What Science Communication Jobs Are Out There?


Science communication jobs are an increasingly popular field for science graduates to explore. This is the case for those with a bachelor’s degree or PhDs who want to make a career change. There is also more emphasis for scientists to communicate their work as part of their duty to the public.

Science communication can be an exciting field to work in and often attracts those with a science background. It offers the chance to use your degree in a different way, and the opportunity to work in interesting industries. The field of science communication is quite broad. There are many different ways you can become a ‘science communicator’. What you do depends on what skills you want to use, and what industries interest you. Here is a list of the main science communication jobs you can do:

  1. Science Writing

If you enjoy putting pen to paper, you can explore roles which require you to write directly about science. If you would like to write about science in a technical way, a medical communications role could be for you. Reporting on science to the public might sound more appealing to you, in which case scientific journalism could be more suitable.

There are also general communications roles for science-based charities where you have to write content for their marketing materials. Think about the type of writing you most enjoy and what audience you would like to write for.

  1. Museum Education

This is a separate category because although there are general science education roles, museums can be a very specific environment to work in. You can also categorize a wide variety of roles in museums as 'science communication'. Some roles are specifically titled ‘Museum Education Officers’ which may involved general planning and delivery of educational activities to various audiences.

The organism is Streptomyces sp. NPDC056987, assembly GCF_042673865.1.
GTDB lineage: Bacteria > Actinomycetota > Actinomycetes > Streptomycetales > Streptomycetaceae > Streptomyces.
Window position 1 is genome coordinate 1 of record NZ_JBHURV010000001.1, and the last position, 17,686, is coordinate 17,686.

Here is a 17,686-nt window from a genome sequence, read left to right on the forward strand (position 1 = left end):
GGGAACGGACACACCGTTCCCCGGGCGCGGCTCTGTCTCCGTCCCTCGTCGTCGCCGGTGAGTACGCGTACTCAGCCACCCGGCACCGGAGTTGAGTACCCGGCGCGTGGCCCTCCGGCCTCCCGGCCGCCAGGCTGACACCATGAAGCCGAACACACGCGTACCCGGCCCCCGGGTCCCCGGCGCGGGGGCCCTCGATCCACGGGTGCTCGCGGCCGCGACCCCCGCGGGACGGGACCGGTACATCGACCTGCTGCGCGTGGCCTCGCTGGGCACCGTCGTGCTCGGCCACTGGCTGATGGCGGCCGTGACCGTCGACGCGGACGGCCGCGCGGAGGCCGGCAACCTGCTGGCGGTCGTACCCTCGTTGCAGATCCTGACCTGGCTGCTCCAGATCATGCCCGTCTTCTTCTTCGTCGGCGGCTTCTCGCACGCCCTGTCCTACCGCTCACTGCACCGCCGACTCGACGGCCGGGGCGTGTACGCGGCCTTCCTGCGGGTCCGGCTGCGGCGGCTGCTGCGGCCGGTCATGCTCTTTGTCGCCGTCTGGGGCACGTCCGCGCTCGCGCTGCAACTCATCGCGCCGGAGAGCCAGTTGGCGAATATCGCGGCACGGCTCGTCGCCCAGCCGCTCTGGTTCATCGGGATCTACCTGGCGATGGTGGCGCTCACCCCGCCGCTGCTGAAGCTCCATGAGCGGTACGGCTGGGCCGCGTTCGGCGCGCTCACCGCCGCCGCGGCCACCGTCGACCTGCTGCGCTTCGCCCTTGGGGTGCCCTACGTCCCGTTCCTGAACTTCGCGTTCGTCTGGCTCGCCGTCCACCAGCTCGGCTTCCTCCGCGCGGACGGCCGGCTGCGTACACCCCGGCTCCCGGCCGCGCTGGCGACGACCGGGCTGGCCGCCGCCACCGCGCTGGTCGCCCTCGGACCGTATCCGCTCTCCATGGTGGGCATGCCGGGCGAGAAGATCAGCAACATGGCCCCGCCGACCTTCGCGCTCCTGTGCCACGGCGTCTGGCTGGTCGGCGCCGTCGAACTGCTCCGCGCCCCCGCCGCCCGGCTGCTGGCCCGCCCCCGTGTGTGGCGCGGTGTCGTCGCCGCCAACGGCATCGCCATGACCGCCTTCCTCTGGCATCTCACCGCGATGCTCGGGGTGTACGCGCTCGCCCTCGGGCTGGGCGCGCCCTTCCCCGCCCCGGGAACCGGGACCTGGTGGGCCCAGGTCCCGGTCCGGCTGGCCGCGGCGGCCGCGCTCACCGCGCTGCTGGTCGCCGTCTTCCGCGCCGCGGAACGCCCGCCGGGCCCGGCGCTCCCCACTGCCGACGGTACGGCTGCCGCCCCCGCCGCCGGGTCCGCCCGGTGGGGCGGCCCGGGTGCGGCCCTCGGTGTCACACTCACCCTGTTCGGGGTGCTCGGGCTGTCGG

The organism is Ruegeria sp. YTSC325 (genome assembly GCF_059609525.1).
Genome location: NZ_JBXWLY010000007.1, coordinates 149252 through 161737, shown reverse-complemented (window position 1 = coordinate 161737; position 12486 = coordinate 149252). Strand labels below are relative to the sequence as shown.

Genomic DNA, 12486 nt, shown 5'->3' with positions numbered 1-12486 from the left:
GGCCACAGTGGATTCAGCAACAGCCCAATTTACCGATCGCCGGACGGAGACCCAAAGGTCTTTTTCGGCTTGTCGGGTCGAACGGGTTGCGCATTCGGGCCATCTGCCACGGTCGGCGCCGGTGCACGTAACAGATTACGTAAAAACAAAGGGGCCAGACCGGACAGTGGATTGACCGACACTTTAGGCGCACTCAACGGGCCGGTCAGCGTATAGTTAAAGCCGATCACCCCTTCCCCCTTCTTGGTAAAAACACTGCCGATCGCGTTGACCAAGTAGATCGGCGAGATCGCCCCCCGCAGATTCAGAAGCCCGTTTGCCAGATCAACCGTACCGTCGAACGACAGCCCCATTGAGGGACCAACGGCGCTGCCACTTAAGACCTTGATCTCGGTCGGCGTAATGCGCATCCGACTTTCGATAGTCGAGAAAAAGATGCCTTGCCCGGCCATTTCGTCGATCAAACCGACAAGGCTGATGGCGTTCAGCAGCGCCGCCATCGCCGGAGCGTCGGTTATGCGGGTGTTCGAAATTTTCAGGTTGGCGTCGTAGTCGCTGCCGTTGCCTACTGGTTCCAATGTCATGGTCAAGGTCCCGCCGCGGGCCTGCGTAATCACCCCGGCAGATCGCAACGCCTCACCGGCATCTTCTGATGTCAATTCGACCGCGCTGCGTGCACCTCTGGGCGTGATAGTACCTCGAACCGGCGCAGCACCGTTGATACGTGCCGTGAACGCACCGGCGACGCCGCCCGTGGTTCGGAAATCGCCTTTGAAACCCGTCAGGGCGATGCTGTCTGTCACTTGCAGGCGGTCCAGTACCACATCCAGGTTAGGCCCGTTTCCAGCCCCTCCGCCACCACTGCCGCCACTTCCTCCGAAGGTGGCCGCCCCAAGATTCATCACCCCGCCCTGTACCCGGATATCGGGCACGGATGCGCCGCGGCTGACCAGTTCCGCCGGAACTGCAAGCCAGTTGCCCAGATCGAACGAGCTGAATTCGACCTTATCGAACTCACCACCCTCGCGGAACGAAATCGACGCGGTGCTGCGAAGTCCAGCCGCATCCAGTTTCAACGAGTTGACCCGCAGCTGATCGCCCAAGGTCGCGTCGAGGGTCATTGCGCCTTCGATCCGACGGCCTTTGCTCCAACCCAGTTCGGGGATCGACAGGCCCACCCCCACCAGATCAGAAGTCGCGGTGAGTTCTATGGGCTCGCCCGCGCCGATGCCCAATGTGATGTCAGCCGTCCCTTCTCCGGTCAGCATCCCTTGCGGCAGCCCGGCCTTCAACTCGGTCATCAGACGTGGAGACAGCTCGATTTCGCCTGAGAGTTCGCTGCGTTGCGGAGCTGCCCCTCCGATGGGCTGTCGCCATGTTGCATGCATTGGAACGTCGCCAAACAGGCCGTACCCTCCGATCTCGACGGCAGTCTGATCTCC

You could also work in specific roles such as curation and exhibition management. There are also other roles in events or learning departments that involved organising activities to educate visitors about specific topics. All the topics are likely to relate to the theme of the museum and the exhibitions on display.

  1. Events Management

If you enjoy organising events, there are a few ways you can do this in the science communication field. The general aim would be to educate or engage specific audiences with research or a scientific concept. You could do this in a museum, as mentioned in the previous category. You can also do this type of role for science festivals, universities, other academic institutes, or charities. Some healthcare charities may have events related to explaining their research to the public.

Each organisation will have different aims, so think about what scientific field interests you, the type of events you want to organise and the kind of company you would like to work for.

  1. Media

Your skills and interests may lie in the media industry, where you could be editing or producing materials for a TV show or podcast. In this field, researching is also required and, if you like being in the spotlight, presenting a show is also an option. Again, there are a variety of roles within the media industry. Perhaps wildlife and conservation interests you, and would like to produce content in this area.

This is also an area where you could create your own work, for example starting your own podcast. It could be something that you grow to pursue full-time, or a side project that you can show as evidence of your skills in interviews.

  1. Public Engagement

You may find roles that are called ‘Public Engagement Officer’ or ‘Public Engagement Manager’ quite a lot in various science-based companies. These roles are usually more general science communication roles where you will be doing a broad set of tasks. They can also often be compared to PR and Marketing roles at other companies. Look closely at job descriptions as the requirements can vary.

If you want a mix of writing, event organising and other types of content creation, this could be a good option. You may also engage with and train researchers in communication, and there could be a variety of audiences involved.

There are many different science communication jobs out there, and it’s a growing field with an increasing level of popularity. It’s a good idea to think of the sector you would like to work in e.g. healthcare, charities, museums, societies, universities etc. This will help you narrow down your exploration and understand what roles are available in each sector.  

If you are ready to take your career outside the lab and want to know how to start, book a Beyond the Lab Breakthrough Session here.


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